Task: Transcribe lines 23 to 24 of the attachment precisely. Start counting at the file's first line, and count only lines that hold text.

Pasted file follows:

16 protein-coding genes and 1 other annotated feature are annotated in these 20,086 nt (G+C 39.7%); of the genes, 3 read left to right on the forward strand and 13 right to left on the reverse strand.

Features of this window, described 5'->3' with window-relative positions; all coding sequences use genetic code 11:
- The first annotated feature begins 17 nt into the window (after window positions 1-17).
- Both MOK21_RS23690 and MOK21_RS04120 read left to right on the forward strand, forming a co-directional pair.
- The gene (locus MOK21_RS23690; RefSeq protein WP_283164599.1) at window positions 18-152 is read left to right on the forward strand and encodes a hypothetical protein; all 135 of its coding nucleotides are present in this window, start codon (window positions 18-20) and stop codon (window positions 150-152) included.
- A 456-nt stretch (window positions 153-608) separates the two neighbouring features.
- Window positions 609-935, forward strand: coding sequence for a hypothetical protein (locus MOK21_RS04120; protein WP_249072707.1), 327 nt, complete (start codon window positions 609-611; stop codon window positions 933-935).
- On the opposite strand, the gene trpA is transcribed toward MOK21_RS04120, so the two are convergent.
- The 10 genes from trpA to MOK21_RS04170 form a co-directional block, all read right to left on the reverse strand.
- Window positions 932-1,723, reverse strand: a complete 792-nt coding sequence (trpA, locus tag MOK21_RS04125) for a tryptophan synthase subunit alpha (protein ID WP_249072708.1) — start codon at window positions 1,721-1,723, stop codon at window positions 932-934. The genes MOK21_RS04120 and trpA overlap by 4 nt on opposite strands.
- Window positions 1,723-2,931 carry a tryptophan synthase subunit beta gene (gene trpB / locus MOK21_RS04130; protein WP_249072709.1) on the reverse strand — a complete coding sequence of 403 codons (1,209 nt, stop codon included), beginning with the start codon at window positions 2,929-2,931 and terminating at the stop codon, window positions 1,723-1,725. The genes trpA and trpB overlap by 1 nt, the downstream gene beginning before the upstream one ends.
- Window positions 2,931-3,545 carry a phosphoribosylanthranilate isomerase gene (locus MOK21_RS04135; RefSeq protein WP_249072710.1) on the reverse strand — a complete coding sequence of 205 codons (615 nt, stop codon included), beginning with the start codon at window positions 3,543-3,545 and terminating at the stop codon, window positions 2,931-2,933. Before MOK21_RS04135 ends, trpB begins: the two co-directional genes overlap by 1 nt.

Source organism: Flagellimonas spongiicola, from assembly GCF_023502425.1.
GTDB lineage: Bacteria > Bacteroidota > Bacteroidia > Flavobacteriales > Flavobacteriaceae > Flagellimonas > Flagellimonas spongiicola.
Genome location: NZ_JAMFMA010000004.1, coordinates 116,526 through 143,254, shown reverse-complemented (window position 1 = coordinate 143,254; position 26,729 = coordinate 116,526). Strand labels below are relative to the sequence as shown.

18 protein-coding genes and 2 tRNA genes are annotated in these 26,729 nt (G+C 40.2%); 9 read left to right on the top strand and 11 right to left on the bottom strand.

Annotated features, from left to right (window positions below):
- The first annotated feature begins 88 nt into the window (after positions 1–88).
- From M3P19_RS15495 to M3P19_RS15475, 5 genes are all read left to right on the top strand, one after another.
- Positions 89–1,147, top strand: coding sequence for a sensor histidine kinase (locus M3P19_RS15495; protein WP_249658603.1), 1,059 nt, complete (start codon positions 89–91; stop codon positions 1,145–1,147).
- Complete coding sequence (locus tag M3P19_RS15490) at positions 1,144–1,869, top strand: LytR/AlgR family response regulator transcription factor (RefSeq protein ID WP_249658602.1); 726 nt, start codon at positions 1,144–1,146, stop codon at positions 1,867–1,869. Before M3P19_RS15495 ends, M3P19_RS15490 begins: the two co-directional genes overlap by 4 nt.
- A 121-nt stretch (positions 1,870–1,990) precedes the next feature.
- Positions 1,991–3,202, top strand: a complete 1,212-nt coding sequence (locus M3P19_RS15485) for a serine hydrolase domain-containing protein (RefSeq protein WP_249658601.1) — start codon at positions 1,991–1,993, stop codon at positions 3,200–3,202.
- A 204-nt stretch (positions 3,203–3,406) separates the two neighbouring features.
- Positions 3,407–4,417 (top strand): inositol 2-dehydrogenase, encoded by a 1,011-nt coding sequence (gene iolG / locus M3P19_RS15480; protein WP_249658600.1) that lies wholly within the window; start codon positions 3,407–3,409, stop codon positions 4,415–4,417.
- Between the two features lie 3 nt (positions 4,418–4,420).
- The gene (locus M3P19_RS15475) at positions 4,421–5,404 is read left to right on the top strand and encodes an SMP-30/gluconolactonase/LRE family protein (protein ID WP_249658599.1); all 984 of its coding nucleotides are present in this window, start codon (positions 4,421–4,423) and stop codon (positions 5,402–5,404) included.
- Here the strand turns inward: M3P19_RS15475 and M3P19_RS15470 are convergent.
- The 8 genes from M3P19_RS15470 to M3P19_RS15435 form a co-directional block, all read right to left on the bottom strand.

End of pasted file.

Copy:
- Positions 1,991–3,202, top strand: a complete 1,212-nt coding sequence (locus M3P19_RS15485) for a serine hydrolase domain-containing protein (RefSeq protein WP_249658601.1) — start codon at positions 1,991–1,993, stop codon at positions 3,200–3,202.
- A 204-nt stretch (positions 3,203–3,406) separates the two neighbouring features.